Good evening ladies and gentlemen. Thank you very much. It's great to see so many people here. We weren't sure how many people would come to this malaria day. It's fantastic!
Today, we want to talk about the current malaria situation and give a sort of snapshot of some of the work that goes on in Oxford and through Oxford on malaria.
I'm just going to show a couple of slides at the beginning to orientate us.
I presume that most people here understand that malaria is a parasitic disease spread by mosquitoes.
We often say it's a global problem, and it is a global problem. But that actually doesn't quite get the picture because if you take into account where the people are and the parasites are, this is what malaria looks like on a map. In Africa, it's a massive problem, and in Asia, particularly South Asia, it's a massive problem, and that's because the population is so large. This is a global problem, but it's not an equally distributed global problem.
Had we been having this meeting 15-16 years ago, we'd have all been terribly depressed. Many of us were terribly depressed, and we were writing articles saying that malaria was a complete disaster. And it was a disaster - it was essentially out of control. Nobody had any real sense of what to do about it; there were massive drug resistance problems, and mortality was very high. Nobody knew how many; we used to make the numbers up. But there was an absolute lack apparently of international or national will to do anything about it.
Over the last 15 years, there's been a really remarkable change. I think the change was just a surprise. It more than pleasantly surprised many of us who work in malaria because often people talk about international initiatives and such like and usually not very much comes up.
In the case of malaria, there has been a real revolution over the last 15 years. And it's partly reflected in this figure; we show global spending on malaria control. At the beginning of this century, the whole world spent only a couple of a hundred million dollars a year on malaria control. Very quickly, after a series of concerted initiatives, this rose tenfold and has now gone up to about fiftyfold. So a really massive investment in malaria control around the world. You would hope that that would have some effect, and in fact, things have changed incredibly between 2000 and 2015.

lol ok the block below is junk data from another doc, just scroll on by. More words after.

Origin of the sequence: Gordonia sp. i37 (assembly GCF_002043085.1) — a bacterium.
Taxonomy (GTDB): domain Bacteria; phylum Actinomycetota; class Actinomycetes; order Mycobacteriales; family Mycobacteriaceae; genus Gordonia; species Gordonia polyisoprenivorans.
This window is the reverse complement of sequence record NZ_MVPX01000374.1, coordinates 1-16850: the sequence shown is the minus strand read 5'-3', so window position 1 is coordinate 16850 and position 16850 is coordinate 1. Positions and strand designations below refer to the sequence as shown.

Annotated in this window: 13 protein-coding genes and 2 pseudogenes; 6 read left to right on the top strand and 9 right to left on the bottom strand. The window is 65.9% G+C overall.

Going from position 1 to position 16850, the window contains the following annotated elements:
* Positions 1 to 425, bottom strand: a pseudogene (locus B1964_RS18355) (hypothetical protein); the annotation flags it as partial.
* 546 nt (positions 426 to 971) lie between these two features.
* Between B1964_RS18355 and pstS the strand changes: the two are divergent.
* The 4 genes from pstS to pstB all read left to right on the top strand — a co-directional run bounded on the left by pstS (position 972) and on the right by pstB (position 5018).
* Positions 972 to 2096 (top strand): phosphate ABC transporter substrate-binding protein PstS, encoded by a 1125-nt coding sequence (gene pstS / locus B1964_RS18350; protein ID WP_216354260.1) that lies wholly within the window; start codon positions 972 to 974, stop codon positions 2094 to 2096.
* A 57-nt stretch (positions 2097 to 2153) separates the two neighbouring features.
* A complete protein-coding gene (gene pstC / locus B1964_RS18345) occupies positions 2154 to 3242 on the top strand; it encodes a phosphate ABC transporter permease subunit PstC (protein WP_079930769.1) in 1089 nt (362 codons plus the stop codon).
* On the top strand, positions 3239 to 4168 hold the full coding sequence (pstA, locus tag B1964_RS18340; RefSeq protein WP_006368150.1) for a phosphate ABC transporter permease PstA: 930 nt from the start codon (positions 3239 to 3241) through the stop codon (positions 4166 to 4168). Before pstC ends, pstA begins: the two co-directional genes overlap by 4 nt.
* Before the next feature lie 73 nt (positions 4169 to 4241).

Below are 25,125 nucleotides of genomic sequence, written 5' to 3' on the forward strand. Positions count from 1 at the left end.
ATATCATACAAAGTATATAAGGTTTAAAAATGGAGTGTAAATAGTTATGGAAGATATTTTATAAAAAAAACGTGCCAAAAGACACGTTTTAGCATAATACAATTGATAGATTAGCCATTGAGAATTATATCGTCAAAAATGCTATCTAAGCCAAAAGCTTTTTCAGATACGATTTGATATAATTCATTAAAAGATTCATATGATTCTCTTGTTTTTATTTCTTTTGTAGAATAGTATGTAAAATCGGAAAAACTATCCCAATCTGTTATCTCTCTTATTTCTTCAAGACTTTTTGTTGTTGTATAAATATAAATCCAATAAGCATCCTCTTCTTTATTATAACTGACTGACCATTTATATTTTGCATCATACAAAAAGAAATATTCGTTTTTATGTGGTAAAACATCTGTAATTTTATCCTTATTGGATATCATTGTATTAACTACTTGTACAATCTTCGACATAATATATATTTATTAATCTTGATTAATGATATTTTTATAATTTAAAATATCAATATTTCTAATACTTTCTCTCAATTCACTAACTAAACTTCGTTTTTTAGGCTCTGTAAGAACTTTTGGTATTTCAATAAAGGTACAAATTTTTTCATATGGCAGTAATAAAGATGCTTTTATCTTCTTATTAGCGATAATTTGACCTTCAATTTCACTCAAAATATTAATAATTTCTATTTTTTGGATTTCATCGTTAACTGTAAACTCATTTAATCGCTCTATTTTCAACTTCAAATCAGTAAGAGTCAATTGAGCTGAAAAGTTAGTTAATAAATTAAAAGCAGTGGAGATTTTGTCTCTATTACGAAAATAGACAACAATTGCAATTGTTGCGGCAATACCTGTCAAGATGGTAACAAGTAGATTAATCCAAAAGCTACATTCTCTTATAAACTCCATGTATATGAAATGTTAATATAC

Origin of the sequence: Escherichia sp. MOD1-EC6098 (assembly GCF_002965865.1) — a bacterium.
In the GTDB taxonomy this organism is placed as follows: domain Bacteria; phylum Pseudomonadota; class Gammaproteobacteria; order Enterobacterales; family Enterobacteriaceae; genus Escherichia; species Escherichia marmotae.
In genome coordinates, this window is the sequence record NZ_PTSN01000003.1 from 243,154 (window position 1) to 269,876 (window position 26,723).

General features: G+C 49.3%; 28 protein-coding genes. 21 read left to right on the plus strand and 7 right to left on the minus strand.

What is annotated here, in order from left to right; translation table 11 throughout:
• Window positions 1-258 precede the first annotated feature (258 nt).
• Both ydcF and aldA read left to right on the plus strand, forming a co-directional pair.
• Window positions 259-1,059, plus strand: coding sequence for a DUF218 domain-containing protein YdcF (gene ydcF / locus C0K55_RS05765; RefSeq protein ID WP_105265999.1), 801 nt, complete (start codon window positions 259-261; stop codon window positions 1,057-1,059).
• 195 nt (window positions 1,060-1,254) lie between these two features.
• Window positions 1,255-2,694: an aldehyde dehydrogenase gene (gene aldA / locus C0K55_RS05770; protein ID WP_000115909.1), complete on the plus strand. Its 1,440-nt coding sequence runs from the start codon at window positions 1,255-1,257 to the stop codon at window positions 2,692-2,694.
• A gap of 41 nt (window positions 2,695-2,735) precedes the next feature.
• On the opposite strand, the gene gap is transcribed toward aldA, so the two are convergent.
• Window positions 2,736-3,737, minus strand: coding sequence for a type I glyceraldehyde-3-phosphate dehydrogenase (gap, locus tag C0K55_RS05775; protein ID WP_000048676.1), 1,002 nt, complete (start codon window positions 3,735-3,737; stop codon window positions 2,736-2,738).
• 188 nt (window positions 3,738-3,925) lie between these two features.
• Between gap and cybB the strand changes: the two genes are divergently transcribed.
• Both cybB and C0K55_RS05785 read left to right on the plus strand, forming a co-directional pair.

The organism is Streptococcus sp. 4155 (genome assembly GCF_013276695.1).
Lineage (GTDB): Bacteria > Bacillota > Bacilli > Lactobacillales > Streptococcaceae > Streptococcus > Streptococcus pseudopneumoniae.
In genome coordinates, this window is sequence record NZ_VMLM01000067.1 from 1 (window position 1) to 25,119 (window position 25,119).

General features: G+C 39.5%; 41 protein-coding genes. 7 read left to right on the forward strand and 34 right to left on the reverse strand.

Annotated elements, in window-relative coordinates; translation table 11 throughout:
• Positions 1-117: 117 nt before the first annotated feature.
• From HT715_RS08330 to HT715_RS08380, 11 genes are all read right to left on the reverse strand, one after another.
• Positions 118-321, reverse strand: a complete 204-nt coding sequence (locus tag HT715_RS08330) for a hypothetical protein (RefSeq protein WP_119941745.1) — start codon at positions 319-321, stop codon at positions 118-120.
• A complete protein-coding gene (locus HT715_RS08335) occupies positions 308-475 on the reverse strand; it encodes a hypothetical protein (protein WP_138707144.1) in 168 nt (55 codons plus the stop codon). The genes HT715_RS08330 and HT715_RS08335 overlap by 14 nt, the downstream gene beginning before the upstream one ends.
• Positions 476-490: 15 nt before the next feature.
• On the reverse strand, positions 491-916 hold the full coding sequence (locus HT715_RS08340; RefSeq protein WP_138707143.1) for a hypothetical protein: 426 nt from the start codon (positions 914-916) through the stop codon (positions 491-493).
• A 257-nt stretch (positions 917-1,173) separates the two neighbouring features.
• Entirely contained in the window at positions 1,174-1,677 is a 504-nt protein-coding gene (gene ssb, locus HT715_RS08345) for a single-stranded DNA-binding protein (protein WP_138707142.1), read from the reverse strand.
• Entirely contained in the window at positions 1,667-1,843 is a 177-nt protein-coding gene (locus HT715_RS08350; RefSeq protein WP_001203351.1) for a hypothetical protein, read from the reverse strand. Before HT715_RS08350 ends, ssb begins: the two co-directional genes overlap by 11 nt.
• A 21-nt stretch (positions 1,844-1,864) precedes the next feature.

People are used to looking at these maps, so if you're not, you'll see a lot more, I think from Katherine. You get a general idea that red is bad and blue is better. So you can see over 15 years looking at Africa alone, there's been a major change, as you can just see without going down into detail in the amount of malaria in Africa. But globally, over that period, over 600 million cases have been averted compared with the numbers in 2000. And really, I think extraordinarily global malaria mortality rates have fallen by an estimated 60%, and in Africa, probably somewhat more than that.
Now, if you had asked any of us at the beginning of the century how likely this was, I don't think many of us would have put very much on this. So it looks as if everything is great. Things are good to a degree, but there are some big issues on the horizon. Firstly, drug resistance, and you're going to hear quite a lot about that - both the situation and what can be done about it - secondly, funding. It's fantastic that funding has gone up fifteenfold, but it needs to go up thirtyfold, and if it doesn't, we'll stall, and things will return to where they were. So things aren't totally rosy. In fact, what's a very interesting point in history where many people are talking about elimination and even eradication. I think everyone should aim at eradication, but everyone should be more than aiming at being realistic. Unless we solve the problems of drug resistance, insecticide resistance and funding, there's no point in talking about any of these things. And one of the key things we need is new interventions. So you'll hear quite a lot today about potential new interventions both in terms of vaccines and also the power of genomics science to contribute to our understanding of malaria. So I'm going to introduce first Katherine Battle, who is going to talk about mapping, and I should have said that we talk about malaria as if it is a single thing. Of course, many of you will know it's not – there are several species, and we tend to talk about Africa. We tend to talk about falciparum because that's important. Still, there is another massively important malaria parasite, and just to bring the changes, Katherine is going to concentrate on that.